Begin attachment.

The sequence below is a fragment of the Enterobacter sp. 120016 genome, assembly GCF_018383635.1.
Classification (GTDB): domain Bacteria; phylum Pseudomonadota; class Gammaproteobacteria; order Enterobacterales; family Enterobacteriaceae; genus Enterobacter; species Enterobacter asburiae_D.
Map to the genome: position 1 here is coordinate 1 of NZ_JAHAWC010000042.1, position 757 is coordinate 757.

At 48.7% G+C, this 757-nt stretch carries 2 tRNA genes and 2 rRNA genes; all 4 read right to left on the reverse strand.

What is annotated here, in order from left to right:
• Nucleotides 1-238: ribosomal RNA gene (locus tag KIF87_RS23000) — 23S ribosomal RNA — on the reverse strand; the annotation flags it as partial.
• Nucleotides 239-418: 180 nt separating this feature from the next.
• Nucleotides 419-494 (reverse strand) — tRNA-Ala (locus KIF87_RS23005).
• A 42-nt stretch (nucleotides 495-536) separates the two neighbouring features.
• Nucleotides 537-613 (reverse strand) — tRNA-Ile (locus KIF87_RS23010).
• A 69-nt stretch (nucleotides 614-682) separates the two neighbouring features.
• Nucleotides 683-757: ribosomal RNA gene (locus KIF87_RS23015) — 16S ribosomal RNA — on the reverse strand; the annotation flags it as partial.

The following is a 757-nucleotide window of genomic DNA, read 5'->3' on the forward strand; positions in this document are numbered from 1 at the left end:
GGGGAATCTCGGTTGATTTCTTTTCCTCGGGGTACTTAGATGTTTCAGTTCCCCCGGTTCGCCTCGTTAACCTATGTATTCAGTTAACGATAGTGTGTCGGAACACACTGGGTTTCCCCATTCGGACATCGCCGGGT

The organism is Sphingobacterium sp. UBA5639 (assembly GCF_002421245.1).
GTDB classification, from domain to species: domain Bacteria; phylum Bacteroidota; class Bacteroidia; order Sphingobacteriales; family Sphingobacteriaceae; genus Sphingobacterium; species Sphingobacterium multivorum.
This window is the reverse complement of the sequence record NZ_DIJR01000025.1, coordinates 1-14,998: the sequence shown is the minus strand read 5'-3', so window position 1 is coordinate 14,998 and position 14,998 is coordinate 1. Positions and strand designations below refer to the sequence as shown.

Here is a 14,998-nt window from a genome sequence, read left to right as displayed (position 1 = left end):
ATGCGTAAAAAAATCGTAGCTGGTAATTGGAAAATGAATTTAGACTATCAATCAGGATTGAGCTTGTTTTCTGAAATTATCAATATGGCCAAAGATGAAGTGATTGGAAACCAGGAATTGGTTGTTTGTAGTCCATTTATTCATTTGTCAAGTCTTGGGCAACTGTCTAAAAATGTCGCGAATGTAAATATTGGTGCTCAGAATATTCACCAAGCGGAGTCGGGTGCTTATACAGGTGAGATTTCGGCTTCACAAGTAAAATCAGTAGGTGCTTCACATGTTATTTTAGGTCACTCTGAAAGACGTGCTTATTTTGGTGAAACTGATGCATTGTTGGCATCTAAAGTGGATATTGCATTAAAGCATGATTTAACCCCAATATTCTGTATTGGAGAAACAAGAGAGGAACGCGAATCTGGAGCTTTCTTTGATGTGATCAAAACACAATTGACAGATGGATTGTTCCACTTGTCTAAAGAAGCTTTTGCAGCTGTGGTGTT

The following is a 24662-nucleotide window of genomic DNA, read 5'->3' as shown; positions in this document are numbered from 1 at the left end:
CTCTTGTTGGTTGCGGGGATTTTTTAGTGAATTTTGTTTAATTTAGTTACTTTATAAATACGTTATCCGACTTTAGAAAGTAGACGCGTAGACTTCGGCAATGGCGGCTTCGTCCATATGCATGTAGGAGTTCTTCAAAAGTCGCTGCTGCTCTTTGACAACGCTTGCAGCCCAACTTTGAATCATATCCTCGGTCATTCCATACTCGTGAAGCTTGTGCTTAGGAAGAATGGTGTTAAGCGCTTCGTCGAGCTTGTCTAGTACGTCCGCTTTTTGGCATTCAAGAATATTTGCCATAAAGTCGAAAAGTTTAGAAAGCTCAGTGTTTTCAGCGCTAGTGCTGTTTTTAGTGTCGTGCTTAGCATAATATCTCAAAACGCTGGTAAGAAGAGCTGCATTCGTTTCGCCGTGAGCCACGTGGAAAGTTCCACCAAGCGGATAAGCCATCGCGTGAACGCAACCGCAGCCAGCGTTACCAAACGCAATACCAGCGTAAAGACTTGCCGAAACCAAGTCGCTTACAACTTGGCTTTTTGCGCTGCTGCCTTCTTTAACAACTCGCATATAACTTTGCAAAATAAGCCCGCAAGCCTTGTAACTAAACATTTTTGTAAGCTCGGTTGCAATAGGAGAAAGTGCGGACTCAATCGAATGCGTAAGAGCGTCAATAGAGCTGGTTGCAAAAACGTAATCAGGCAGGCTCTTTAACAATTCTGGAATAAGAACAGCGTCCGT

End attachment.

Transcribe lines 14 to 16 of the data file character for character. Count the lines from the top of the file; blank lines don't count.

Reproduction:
GGGGAATCTCGGTTGATTTCTTTTCCTCGGGGTACTTAGATGTTTCAGTTCCCCCGGTTCGCCTCGTTAACCTATGTATTCAGTTAACGATAGTGTGTCGGAACACACTGGGTTTCCCCATTCGGACATCGCCGGGT

The organism is Sphingobacterium sp. UBA5639 (assembly GCF_002421245.1).
GTDB classification, from domain to species: domain Bacteria; phylum Bacteroidota; class Bacteroidia; order Sphingobacteriales; family Sphingobacteriaceae; genus Sphingobacterium; species Sphingobacterium multivorum.